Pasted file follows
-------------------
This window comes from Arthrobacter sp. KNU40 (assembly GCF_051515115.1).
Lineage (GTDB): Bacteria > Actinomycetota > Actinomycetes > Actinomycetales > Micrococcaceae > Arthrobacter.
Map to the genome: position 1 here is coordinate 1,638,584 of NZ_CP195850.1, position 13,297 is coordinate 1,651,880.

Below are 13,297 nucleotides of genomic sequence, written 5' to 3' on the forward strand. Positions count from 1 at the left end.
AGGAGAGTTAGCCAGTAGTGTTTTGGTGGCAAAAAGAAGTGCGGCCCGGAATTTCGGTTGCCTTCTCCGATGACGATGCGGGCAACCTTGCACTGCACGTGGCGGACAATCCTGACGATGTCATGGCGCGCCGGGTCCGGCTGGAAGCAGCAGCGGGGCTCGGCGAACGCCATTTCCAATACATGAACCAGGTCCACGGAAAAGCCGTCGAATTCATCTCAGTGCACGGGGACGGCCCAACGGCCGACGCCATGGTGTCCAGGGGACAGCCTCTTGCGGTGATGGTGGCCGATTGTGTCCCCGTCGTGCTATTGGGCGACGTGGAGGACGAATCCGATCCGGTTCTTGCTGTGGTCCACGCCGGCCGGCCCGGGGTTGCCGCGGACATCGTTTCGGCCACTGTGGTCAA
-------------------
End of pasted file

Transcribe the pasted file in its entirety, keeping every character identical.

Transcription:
This window comes from Arthrobacter sp. KNU40 (assembly GCF_051515115.1).
Lineage (GTDB): Bacteria > Actinomycetota > Actinomycetes > Actinomycetales > Micrococcaceae > Arthrobacter.
Map to the genome: position 1 here is coordinate 1,638,584 of NZ_CP195850.1, position 13,297 is coordinate 1,651,880.

Below are 13,297 nucleotides of genomic sequence, written 5' to 3' on the forward strand. Positions count from 1 at the left end.
AGGAGAGTTAGCCAGTAGTGTTTTGGTGGCAAAAAGAAGTGCGGCCCGGAATTTCGGTTGCCTTCTCCGATGACGATGCGGGCAACCTTGCACTGCACGTGGCGGACAATCCTGACGATGTCATGGCGCGCCGGGTCCGGCTGGAAGCAGCAGCGGGGCTCGGCGAACGCCATTTCCAATACATGAACCAGGTCCACGGAAAAGCCGTCGAATTCATCTCAGTGCACGGGGACGGCCCAACGGCCGACGCCATGGTGTCCAGGGGACAGCCTCTTGCGGTGATGGTGGCCGATTGTGTCCCCGTCGTGCTATTGGGCGACGTGGAGGACGAATCCGATCCGGTTCTTGCTGTGGTCCACGCCGGCCGGCCCGGGGTTGCCGCGGACATCGTTTCGGCCACTGTGGTCAA